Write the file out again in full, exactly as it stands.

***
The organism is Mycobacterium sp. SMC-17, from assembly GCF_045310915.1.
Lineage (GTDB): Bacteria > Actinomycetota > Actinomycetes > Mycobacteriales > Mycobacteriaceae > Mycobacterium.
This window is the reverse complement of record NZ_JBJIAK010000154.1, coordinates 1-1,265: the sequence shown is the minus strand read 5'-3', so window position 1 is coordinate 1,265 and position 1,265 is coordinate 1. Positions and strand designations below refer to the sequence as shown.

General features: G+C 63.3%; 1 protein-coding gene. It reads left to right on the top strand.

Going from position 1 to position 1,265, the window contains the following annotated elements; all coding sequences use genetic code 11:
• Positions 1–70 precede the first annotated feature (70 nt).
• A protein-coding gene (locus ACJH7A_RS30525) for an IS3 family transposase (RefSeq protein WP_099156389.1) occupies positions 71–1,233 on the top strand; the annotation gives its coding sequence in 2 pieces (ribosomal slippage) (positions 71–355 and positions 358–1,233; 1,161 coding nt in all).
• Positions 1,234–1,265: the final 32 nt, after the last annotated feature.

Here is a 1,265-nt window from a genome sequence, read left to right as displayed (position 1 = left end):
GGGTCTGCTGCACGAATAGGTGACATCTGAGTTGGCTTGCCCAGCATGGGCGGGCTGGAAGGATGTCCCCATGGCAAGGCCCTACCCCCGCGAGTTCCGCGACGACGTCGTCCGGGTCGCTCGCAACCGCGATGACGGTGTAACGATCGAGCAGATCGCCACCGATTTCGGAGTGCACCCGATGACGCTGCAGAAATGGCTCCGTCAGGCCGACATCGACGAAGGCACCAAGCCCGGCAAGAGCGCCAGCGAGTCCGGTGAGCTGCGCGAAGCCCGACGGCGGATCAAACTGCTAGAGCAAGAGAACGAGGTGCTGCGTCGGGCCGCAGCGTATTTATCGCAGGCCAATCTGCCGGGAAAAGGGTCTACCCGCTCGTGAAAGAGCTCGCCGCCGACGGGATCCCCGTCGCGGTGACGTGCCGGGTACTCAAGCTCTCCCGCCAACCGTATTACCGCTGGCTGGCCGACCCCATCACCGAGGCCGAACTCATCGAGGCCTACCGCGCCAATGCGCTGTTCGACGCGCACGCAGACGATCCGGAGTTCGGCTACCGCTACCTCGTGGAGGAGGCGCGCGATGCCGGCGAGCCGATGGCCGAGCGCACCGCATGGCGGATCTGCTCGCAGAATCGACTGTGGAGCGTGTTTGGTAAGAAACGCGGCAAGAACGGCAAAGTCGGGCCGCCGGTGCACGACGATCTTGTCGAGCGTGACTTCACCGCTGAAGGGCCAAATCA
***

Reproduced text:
The organism is Mycobacterium sp. SMC-17, from assembly GCF_045310915.1.
Lineage (GTDB): Bacteria > Actinomycetota > Actinomycetes > Mycobacteriales > Mycobacteriaceae > Mycobacterium.
This window is the reverse complement of record NZ_JBJIAK010000154.1, coordinates 1-1,265: the sequence shown is the minus strand read 5'-3', so window position 1 is coordinate 1,265 and position 1,265 is coordinate 1. Positions and strand designations below refer to the sequence as shown.

General features: G+C 63.3%; 1 protein-coding gene. It reads left to right on the top strand.

Going from position 1 to position 1,265, the window contains the following annotated elements; all coding sequences use genetic code 11:
• Positions 1–70 precede the first annotated feature (70 nt).
• A protein-coding gene (locus ACJH7A_RS30525) for an IS3 family transposase (RefSeq protein WP_099156389.1) occupies positions 71–1,233 on the top strand; the annotation gives its coding sequence in 2 pieces (ribosomal slippage) (positions 71–355 and positions 358–1,233; 1,161 coding nt in all).
• Positions 1,234–1,265: the final 32 nt, after the last annotated feature.

Here is a 1,265-nt window from a genome sequence, read left to right as displayed (position 1 = left end):
GGGTCTGCTGCACGAATAGGTGACATCTGAGTTGGCTTGCCCAGCATGGGCGGGCTGGAAGGATGTCCCCATGGCAAGGCCCTACCCCCGCGAGTTCCGCGACGACGTCGTCCGGGTCGCTCGCAACCGCGATGACGGTGTAACGATCGAGCAGATCGCCACCGATTTCGGAGTGCACCCGATGACGCTGCAGAAATGGCTCCGTCAGGCCGACATCGACGAAGGCACCAAGCCCGGCAAGAGCGCCAGCGAGTCCGGTGAGCTGCGCGAAGCCCGACGGCGGATCAAACTGCTAGAGCAAGAGAACGAGGTGCTGCGTCGGGCCGCAGCGTATTTATCGCAGGCCAATCTGCCGGGAAAAGGGTCTACCCGCTCGTGAAAGAGCTCGCCGCCGACGGGATCCCCGTCGCGGTGACGTGCCGGGTACTCAAGCTCTCCCGCCAACCGTATTACCGCTGGCTGGCCGACCCCATCACCGAGGCCGAACTCATCGAGGCCTACCGCGCCAATGCGCTGTTCGACGCGCACGCAGACGATCCGGAGTTCGGCTACCGCTACCTCGTGGAGGAGGCGCGCGATGCCGGCGAGCCGATGGCCGAGCGCACCGCATGGCGGATCTGCTCGCAGAATCGACTGTGGAGCGTGTTTGGTAAGAAACGCGGCAAGAACGGCAAAGTCGGGCCGCCGGTGCACGACGATCTTGTCGAGCGTGACTTCACCGCTGAAGGGCCAAATCA